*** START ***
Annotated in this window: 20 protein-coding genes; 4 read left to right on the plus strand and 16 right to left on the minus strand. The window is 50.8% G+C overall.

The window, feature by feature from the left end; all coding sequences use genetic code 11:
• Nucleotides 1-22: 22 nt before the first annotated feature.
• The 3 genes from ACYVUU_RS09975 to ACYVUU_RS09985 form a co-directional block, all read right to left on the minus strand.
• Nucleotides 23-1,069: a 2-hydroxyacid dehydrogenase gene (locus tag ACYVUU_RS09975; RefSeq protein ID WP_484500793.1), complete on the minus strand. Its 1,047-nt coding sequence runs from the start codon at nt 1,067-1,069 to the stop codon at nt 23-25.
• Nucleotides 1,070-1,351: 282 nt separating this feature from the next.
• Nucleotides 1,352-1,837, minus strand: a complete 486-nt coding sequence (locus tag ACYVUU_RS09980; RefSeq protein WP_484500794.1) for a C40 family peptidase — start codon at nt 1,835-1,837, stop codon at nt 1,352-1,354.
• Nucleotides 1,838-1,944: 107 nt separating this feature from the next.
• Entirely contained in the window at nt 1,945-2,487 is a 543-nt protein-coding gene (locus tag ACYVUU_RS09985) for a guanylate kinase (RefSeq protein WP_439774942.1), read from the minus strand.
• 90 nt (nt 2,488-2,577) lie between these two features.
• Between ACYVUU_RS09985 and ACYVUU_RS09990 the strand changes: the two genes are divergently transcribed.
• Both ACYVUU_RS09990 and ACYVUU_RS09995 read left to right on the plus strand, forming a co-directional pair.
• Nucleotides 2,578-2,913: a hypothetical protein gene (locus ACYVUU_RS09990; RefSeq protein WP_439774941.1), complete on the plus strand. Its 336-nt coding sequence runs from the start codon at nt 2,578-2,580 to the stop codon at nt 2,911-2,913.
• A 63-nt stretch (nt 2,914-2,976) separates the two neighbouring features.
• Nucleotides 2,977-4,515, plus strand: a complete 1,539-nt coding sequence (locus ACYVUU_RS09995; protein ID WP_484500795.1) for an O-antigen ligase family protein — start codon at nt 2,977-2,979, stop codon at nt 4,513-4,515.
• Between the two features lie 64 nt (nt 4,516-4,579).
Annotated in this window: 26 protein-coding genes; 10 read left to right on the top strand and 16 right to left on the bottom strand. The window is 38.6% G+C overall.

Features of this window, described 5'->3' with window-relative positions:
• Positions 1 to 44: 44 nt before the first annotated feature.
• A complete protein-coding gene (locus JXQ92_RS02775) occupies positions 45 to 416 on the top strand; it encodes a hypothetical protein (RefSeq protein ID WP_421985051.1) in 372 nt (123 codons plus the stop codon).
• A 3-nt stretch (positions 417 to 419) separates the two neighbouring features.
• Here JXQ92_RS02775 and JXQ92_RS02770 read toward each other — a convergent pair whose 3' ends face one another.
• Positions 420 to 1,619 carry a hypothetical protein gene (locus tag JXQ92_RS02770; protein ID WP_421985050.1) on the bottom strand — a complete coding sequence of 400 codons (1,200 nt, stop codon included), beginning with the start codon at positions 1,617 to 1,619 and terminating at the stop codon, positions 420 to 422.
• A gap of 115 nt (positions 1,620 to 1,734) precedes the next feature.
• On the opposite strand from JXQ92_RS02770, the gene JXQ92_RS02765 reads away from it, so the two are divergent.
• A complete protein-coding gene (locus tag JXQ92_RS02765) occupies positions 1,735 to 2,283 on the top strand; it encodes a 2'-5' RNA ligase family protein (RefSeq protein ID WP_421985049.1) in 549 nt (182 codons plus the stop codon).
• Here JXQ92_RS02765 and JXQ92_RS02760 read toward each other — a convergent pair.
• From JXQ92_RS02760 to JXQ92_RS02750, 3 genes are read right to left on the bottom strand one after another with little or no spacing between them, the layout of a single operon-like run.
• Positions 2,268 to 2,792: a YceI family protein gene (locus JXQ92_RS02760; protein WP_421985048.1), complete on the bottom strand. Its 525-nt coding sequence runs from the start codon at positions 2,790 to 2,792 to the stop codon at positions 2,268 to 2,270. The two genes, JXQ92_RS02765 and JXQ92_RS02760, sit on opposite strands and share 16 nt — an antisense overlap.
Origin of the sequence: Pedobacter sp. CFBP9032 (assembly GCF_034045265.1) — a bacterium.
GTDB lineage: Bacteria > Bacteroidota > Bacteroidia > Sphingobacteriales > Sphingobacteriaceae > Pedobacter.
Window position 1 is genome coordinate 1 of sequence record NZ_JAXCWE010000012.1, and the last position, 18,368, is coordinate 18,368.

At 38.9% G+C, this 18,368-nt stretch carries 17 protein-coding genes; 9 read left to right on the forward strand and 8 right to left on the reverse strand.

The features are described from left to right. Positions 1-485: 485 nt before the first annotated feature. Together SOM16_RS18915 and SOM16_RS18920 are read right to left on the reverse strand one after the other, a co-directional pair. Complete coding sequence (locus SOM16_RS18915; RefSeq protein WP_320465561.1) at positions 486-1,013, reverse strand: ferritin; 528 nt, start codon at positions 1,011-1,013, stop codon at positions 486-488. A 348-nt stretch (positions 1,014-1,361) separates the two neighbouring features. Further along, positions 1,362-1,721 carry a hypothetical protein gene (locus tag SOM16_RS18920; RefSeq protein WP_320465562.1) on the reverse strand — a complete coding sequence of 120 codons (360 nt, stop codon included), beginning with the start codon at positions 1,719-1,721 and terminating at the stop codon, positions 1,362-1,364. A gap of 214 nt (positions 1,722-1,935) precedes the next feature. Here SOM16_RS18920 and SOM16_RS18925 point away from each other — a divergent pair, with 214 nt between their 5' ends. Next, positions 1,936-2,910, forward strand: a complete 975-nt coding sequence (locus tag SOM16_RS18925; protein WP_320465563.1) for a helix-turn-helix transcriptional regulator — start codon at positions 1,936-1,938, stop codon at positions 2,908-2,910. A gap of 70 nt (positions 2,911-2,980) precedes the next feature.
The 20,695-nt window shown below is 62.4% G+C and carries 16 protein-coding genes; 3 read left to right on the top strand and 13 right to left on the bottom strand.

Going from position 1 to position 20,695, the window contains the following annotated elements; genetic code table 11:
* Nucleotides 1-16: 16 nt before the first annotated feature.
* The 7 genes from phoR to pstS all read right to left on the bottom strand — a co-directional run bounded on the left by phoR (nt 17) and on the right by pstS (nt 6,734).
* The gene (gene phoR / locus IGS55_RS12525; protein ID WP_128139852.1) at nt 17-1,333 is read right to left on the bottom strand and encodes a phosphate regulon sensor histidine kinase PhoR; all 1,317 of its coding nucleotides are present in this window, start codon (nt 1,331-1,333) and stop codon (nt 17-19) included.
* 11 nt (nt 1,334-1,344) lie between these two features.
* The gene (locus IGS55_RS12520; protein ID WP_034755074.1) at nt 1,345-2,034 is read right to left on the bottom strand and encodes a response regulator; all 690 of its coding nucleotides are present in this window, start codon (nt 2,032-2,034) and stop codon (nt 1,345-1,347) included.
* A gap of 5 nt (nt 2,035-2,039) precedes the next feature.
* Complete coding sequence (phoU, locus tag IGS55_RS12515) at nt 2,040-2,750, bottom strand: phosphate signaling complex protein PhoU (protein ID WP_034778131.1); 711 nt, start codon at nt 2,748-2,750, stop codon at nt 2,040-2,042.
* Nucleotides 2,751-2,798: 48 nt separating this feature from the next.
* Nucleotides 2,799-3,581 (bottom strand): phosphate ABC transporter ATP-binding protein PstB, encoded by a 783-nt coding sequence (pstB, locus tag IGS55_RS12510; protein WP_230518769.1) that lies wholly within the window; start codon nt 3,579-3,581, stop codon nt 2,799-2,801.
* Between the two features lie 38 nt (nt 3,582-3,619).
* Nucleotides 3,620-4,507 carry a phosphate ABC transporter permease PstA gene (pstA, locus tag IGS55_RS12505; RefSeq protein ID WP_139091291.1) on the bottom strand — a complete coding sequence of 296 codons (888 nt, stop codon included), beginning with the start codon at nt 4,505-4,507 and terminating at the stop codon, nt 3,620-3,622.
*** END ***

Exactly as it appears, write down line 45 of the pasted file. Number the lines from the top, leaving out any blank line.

* Nucleotides 2,799-3,581 (bottom strand): phosphate ABC transporter ATP-binding protein PstB, encoded by a 783-nt coding sequence (pstB, locus tag IGS55_RS12510; protein WP_230518769.1) that lies wholly within the window; start codon nt 3,579-3,581, stop codon nt 2,799-2,801.